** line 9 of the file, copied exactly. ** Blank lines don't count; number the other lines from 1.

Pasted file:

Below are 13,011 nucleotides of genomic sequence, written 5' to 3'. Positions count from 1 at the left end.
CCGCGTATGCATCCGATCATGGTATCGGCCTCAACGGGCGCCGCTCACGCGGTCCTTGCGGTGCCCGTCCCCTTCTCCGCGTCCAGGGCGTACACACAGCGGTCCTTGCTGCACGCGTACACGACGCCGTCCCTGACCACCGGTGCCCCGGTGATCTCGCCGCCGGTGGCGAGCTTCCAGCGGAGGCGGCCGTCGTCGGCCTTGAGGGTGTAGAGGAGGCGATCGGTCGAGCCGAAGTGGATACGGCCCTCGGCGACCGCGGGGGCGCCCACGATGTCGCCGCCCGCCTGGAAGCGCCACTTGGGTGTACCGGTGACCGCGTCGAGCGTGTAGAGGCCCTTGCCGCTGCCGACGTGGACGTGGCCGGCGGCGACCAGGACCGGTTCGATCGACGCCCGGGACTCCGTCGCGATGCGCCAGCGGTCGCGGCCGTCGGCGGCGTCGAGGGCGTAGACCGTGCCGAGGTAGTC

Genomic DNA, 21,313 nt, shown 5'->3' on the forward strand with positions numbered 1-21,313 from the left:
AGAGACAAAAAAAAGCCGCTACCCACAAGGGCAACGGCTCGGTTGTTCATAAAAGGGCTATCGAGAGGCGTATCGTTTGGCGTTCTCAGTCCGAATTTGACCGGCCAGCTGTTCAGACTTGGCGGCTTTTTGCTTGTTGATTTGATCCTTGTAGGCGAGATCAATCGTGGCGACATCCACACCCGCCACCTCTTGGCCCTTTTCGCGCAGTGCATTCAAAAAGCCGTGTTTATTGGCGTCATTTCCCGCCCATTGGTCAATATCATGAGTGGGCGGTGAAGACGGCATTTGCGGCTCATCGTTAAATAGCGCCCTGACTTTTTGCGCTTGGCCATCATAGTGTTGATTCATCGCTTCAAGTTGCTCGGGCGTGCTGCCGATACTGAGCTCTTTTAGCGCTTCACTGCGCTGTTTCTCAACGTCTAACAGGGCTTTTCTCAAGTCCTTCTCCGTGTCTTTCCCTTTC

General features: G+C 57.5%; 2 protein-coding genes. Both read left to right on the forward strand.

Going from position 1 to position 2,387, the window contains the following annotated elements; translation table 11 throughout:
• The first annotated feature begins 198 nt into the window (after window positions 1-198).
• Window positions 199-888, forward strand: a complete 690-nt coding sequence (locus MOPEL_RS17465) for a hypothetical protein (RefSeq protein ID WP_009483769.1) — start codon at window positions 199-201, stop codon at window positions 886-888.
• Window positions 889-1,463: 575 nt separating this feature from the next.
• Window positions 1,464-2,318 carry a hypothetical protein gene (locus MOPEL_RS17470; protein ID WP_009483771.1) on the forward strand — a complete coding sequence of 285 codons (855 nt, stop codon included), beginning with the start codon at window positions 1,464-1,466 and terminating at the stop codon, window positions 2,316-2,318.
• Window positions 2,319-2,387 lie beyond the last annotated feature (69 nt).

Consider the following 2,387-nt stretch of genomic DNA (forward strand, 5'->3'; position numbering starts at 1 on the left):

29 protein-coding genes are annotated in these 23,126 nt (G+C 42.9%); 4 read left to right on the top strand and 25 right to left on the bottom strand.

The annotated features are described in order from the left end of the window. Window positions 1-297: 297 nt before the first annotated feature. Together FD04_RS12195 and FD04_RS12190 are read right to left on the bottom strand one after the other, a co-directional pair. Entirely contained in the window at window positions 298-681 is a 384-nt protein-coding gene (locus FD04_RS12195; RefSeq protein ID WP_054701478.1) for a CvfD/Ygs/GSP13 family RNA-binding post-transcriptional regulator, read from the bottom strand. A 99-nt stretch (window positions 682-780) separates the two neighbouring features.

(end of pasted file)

• Window positions 889-1,463: 575 nt separating this feature from the next.